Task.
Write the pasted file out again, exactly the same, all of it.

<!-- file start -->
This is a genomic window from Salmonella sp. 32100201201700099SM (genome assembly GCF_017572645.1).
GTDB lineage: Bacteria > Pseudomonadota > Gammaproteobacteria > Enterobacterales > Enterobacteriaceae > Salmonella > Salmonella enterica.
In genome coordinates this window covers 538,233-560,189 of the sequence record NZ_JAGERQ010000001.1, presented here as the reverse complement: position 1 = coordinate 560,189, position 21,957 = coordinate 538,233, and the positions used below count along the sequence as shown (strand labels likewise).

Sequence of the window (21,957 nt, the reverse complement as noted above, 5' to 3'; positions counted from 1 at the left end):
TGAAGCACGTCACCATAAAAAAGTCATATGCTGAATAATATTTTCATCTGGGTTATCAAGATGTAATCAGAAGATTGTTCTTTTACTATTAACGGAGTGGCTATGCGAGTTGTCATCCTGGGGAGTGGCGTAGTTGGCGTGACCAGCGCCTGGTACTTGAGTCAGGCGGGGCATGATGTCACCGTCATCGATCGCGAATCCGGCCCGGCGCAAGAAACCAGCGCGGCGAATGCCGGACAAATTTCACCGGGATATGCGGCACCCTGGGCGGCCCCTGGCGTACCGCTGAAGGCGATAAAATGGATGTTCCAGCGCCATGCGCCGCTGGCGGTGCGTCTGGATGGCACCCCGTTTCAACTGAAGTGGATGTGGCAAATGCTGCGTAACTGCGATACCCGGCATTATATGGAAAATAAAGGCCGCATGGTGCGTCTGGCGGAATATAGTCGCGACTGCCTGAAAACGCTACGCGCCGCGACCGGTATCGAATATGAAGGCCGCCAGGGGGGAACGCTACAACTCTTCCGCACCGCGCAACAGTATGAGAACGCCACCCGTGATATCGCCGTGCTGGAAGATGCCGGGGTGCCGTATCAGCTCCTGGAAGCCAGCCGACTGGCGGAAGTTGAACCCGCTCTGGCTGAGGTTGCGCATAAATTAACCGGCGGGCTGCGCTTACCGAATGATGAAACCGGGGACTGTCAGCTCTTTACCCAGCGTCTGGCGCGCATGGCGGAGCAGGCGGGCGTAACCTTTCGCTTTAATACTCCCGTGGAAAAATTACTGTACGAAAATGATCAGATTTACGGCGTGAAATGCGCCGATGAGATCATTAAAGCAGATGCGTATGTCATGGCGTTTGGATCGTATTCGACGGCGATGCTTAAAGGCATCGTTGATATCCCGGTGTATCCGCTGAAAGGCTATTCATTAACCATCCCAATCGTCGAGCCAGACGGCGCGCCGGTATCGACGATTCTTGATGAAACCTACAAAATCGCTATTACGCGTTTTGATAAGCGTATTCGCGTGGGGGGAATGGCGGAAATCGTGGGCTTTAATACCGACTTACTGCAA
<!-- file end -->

This is a genomic window from Salmonella sp. 32100201201700099SM (genome assembly GCF_017572645.1).
GTDB lineage: Bacteria > Pseudomonadota > Gammaproteobacteria > Enterobacterales > Enterobacteriaceae > Salmonella > Salmonella enterica.
In genome coordinates this window covers 538,233-560,189 of the sequence record NZ_JAGERQ010000001.1, presented here as the reverse complement: position 1 = coordinate 560,189, position 21,957 = coordinate 538,233, and the positions used below count along the sequence as shown (strand labels likewise).

Sequence of the window (21,957 nt, the reverse complement as noted above, 5' to 3'; positions counted from 1 at the left end):
TGAAGCACGTCACCATAAAAAAGTCATATGCTGAATAATATTTTCATCTGGGTTATCAAGATGTAATCAGAAGATTGTTCTTTTACTATTAACGGAGTGGCTATGCGAGTTGTCATCCTGGGGAGTGGCGTAGTTGGCGTGACCAGCGCCTGGTACTTGAGTCAGGCGGGGCATGATGTCACCGTCATCGATCGCGAATCCGGCCCGGCGCAAGAAACCAGCGCGGCGAATGCCGGACAAATTTCACCGGGATATGCGGCACCCTGGGCGGCCCCTGGCGTACCGCTGAAGGCGATAAAATGGATGTTCCAGCGCCATGCGCCGCTGGCGGTGCGTCTGGATGGCACCCCGTTTCAACTGAAGTGGATGTGGCAAATGCTGCGTAACTGCGATACCCGGCATTATATGGAAAATAAAGGCCGCATGGTGCGTCTGGCGGAATATAGTCGCGACTGCCTGAAAACGCTACGCGCCGCGACCGGTATCGAATATGAAGGCCGCCAGGGGGGAACGCTACAACTCTTCCGCACCGCGCAACAGTATGAGAACGCCACCCGTGATATCGCCGTGCTGGAAGATGCCGGGGTGCCGTATCAGCTCCTGGAAGCCAGCCGACTGGCGGAAGTTGAACCCGCTCTGGCTGAGGTTGCGCATAAATTAACCGGCGGGCTGCGCTTACCGAATGATGAAACCGGGGACTGTCAGCTCTTTACCCAGCGTCTGGCGCGCATGGCGGAGCAGGCGGGCGTAACCTTTCGCTTTAATACTCCCGTGGAAAAATTACTGTACGAAAATGATCAGATTTACGGCGTGAAATGCGCCGATGAGATCATTAAAGCAGATGCGTATGTCATGGCGTTTGGATCGTATTCGACGGCGATGCTTAAAGGCATCGTTGATATCCCGGTGTATCCGCTGAAAGGCTATTCATTAACCATCCCAATCGTCGAGCCAGACGGCGCGCCGGTATCGACGATTCTTGATGAAACCTACAAAATCGCTATTACGCGTTTTGATAAGCGTATTCGCGTGGGGGGAATGGCGGAAATCGTGGGCTTTAATACCGACTTACTGCAA